By default, the method returns an iterator, which can be worked through like so:


while(item = iterator.iterateNext())
{
// do something with item
}

As you might’ve guessed, the iterator returns null once all items are exhausted. By modifying the type parameter, you can make the method return other types, such as string, boolean, number, and a snapshot. Snapshot is kind of like an iterator, except the DOM is free to change while the snapshot still exists. If you try to do the same with the iterator, it will throw an exception.

Well, I thought that it is mighty unfair that Internet Explorer does not support such functionality. I mean, you can very much do XPath in JavaScript, except it can only occur in two cases (that I know of):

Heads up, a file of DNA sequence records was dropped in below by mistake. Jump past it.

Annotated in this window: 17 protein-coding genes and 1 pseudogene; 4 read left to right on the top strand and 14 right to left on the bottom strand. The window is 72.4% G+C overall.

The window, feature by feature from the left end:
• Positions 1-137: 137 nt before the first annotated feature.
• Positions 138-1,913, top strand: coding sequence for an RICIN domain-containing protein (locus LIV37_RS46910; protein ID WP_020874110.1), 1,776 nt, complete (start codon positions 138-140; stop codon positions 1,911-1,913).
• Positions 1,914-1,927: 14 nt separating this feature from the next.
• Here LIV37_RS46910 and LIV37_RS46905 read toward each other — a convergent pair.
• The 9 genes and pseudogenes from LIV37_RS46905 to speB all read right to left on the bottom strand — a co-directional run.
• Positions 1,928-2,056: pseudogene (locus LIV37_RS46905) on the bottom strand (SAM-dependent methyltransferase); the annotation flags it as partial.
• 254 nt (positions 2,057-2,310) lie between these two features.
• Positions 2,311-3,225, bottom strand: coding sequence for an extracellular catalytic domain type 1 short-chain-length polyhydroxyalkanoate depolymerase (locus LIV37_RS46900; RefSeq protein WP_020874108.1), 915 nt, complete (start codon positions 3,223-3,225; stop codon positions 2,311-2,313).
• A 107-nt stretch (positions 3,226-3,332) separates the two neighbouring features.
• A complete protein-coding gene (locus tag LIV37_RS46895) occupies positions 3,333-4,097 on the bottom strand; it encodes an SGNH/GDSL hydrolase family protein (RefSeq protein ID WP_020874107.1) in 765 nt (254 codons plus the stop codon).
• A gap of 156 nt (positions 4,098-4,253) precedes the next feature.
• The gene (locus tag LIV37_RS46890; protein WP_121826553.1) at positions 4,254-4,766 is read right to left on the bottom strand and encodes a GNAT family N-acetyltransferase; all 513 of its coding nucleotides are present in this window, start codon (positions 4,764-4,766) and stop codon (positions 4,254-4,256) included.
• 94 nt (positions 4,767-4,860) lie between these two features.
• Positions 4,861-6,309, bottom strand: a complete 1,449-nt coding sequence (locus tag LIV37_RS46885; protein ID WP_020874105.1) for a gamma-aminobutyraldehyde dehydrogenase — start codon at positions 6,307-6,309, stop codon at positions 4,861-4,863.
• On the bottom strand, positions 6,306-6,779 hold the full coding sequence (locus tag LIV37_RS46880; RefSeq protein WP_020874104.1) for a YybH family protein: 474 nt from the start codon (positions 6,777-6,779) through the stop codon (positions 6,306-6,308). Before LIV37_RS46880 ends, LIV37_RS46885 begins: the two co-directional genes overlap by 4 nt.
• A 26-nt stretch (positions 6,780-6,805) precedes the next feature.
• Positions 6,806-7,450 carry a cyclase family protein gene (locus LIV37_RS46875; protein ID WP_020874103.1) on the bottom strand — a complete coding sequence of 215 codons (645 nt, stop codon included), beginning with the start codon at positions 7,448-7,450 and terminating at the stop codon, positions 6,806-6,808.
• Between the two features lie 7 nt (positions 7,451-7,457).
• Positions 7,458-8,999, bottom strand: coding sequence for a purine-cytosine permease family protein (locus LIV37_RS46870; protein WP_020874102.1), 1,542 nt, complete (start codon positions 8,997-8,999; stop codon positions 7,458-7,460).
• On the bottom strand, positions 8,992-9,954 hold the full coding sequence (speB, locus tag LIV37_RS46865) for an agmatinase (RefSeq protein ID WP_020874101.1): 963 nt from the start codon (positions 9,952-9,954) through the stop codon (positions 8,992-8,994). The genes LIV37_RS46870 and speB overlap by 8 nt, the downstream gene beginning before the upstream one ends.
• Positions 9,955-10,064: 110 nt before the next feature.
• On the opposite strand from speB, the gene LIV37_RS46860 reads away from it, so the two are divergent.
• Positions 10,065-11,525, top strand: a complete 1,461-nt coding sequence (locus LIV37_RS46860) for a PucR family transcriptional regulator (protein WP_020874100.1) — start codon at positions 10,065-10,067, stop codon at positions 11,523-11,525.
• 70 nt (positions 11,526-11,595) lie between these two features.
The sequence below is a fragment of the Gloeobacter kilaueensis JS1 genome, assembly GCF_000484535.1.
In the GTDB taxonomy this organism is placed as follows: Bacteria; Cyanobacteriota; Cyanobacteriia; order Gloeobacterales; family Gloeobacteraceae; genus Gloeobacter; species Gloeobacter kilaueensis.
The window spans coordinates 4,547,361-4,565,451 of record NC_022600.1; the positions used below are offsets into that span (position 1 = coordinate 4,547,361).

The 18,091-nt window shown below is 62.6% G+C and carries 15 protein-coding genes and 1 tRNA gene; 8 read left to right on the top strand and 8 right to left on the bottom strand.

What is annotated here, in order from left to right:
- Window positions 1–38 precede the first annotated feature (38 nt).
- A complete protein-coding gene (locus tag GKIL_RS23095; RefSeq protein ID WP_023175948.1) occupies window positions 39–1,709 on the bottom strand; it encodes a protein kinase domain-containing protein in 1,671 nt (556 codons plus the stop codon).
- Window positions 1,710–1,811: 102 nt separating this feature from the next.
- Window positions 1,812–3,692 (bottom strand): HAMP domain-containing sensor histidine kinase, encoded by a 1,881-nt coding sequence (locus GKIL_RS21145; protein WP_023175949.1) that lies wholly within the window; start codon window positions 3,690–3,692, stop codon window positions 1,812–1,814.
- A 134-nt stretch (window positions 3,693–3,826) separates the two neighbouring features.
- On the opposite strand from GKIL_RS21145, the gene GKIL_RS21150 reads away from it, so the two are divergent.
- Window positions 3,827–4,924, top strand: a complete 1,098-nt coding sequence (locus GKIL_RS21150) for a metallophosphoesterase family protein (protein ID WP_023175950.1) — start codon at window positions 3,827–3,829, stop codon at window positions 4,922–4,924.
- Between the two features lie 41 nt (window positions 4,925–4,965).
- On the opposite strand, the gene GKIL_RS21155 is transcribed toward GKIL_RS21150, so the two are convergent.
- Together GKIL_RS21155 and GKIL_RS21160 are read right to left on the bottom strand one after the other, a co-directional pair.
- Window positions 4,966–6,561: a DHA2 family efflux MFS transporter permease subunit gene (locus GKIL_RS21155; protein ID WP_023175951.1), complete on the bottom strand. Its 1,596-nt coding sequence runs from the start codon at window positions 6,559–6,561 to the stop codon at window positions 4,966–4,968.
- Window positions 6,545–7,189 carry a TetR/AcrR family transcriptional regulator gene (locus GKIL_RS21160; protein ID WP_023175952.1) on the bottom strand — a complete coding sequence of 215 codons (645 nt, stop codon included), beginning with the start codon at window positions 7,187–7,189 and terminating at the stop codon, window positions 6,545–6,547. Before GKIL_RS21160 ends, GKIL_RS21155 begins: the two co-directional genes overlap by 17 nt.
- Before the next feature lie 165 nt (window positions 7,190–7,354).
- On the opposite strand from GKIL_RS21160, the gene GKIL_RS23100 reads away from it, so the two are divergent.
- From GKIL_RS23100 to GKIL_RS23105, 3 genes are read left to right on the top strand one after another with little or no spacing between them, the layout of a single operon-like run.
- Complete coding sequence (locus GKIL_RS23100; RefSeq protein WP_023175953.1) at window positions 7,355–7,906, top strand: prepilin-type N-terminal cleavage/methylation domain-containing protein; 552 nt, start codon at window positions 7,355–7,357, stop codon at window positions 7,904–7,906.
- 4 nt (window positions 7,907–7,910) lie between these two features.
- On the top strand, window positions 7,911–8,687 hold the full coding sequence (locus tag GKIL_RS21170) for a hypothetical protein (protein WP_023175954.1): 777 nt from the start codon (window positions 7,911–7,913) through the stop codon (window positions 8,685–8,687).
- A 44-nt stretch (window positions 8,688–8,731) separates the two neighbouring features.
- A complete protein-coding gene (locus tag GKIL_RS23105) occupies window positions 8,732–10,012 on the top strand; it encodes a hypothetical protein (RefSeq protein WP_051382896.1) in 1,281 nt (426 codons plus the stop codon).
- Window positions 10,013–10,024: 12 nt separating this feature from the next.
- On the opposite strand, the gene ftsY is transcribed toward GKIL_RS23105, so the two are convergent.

1) As call to an Msxml.DOMDocument object, created using the new ActiveXObject() statement.

2) If an HTML document was generated as a result of a client-side XSL transformation from an XML file.

Neither case offers us a solution if we want to use XPath in a plain-vanilla HTML. So, I decided to right the wrong. Here is the first stab at it — a JavaScript implementation of DOM Level 3 XPath for Microsoft Internet Explorer (all zipped up for your review). Here is the sample which should run in exactly the same way in IE and Mozilla.

Now counting all links on your document is just one XPath query:


var linkCount = document.evaluate(“count(//a[@href])“, document, null, XPathResult.NUMBER_TYPE, null).getNumberValue();

So is getting a list of all images without an alt tag:


var imgIterator = document.evaluate(“//img[not(@alt)]“, document, null, XPathResult.ANY_TYPE, null);